A disk group is the set of physical disk drives in which a virtual disk is created. The physical disk is a disk drive that plugs into a drive bay and communicates with the controllers through an interface such as device-side Fibre Channel loops. The controllers alone communicate directly with the physical disks. The physical disks in combination are called an array and constitute a storage pool from which the controllers create virtual disks. In a particular example embodiment, one controller pair can support up to 240 physical disks. A particular disk drive can belong to only one disk group. Multiple virtual disks can be created in one disk group. A single virtual disk exists entirely within one disk group. A disk group can contain all the physical disk drives in a controller pair's array or may contain a subset of the array.
The logic 102 is configured to execute several actions. The logic 102 can create a disk group by combining one or more physical disk drives into one disk group. A typical system automatically selects drives based on physical location. The logic 102 may also modify a disk group by changing disk group properties including the disk failure protection level, occupancy alarm level, disk group name, or comments. The logic 102 may add a new physical disk to a disk group or may delete a disk group by freeing all physical drives contained in that disk group. The logic 102 can ungroup a disk by removing a disk from a disk group.
The logic 102 implements functionality that writes information to the disk group metadata 104 describing virtual disk content and mapping. In a particular implementation, metadata 104 may be written in the disk group 106 that self-describes the virtual disk content and mapping. The logic 102 may write state information in mirrored protected areas of the disks so that the disk controller 108 can load and present virtual disks 110 as logical units (luns) without the disk controller 108 containing any state data for the disk group 106. The disk group metadata 104 creates the self-describing functionality of the disk group 106. The information may include tags describing the state progression of the disk group 106 among various on-line, near-line, and off-line states.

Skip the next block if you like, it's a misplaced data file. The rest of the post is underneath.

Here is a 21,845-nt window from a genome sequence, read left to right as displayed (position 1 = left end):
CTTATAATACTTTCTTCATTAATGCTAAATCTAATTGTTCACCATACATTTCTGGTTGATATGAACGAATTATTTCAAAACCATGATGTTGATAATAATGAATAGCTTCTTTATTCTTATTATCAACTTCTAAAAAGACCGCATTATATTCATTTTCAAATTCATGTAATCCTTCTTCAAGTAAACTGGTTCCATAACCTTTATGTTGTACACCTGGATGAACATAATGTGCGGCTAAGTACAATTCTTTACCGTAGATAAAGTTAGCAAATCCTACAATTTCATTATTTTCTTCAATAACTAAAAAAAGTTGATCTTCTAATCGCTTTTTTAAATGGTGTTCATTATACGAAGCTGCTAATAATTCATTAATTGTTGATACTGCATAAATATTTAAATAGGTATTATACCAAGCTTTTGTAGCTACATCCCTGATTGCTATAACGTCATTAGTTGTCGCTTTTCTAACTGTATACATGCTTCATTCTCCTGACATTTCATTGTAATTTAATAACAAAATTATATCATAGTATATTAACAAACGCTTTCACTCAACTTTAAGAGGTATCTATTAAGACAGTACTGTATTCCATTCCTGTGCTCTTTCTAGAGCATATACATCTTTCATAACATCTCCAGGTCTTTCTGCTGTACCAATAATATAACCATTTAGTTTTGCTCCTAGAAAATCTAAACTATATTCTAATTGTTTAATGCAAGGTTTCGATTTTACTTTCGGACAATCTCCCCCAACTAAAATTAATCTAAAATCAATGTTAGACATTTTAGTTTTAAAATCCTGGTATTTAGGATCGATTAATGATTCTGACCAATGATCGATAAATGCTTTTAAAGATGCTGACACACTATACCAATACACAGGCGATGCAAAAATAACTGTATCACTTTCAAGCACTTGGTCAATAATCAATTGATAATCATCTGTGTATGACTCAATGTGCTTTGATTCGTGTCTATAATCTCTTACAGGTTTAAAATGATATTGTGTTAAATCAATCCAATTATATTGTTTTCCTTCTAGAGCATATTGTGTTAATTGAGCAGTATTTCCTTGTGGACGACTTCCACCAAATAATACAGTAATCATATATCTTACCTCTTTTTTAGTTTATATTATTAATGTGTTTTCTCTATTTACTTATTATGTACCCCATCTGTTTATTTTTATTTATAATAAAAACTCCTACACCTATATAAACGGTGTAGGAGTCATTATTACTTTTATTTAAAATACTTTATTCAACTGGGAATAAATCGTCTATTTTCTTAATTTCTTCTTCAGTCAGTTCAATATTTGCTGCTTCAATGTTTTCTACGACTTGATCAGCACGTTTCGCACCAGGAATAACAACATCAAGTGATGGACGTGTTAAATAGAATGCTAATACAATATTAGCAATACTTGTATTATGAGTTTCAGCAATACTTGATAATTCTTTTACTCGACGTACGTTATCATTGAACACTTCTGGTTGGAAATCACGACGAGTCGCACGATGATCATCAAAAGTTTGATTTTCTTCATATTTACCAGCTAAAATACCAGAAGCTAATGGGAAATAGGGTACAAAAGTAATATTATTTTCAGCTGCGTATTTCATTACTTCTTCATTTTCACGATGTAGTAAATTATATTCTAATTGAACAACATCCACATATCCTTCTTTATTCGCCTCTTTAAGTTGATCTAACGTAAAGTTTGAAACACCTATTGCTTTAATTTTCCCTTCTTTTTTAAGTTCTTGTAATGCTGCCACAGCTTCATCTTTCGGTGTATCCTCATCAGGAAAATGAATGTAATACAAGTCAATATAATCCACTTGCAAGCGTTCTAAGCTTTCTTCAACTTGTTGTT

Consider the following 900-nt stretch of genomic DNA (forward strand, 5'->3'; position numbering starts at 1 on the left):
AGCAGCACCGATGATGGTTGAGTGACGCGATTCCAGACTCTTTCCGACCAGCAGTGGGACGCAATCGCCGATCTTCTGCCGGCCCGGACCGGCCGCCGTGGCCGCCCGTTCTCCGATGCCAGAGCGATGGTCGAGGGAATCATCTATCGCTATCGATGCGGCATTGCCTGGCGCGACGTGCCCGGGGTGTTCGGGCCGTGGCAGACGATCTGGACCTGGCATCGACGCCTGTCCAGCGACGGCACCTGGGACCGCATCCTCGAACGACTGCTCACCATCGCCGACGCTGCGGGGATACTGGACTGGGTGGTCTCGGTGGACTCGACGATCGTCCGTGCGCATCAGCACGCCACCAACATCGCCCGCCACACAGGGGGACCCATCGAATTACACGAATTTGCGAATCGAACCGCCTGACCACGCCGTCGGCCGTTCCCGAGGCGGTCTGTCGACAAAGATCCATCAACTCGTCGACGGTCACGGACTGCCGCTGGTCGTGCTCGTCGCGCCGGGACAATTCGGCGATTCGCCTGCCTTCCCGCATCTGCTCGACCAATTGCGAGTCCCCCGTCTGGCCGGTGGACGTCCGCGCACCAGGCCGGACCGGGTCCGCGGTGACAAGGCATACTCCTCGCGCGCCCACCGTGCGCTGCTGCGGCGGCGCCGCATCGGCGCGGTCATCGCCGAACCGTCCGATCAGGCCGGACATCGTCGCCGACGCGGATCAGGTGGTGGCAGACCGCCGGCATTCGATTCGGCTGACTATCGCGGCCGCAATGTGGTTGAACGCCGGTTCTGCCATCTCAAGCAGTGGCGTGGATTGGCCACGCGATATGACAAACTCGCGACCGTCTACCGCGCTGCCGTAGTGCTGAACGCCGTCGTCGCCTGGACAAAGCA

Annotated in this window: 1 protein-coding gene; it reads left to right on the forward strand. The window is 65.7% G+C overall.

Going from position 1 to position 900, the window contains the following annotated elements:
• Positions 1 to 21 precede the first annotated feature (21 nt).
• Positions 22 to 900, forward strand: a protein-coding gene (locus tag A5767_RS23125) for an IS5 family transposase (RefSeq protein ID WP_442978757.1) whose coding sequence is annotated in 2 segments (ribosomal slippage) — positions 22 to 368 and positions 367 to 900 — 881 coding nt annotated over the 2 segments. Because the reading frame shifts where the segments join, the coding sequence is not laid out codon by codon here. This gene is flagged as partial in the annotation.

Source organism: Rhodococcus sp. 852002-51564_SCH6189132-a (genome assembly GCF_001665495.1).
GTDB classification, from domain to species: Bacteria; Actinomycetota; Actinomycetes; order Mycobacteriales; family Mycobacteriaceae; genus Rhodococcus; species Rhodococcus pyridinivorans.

The metadata is made self-describing by writing sufficient metadata within a disk group to enable complete reconstruction of the disk group even with no additional information. Accordingly, the disk group should be capable of reconstruction in a different system with a different controller, even at an indeterminate time in the future.
The logic 102 may be configured to selectively tag individual disks so that the disks can be optionally installed into any of multiple slots 116 in one or more storage arrays 118. The tags are formed to describe disk properties sufficiently to reconstruct disk group mapping regardless of disk installation position and regardless of the storage system to which the disks are returned from archive, migration, or transport.
The illustrative virtualization operation enables data, including metadata, to be accessible generally regardless of position or order. A small amount of bootstrap information is included at the beginning of a disk that originates the process of loading the maps. The bootstrap information describes the position of remaining data and enables recreation of the entire data set and all metadata. The logic 102 writes sufficient data to the disks to enable the disks to be taken off-line, transported, migrated, and archived, and then returned to the originating slot or to any slot in any system whereby the maps are recreated upon disk reinstallation.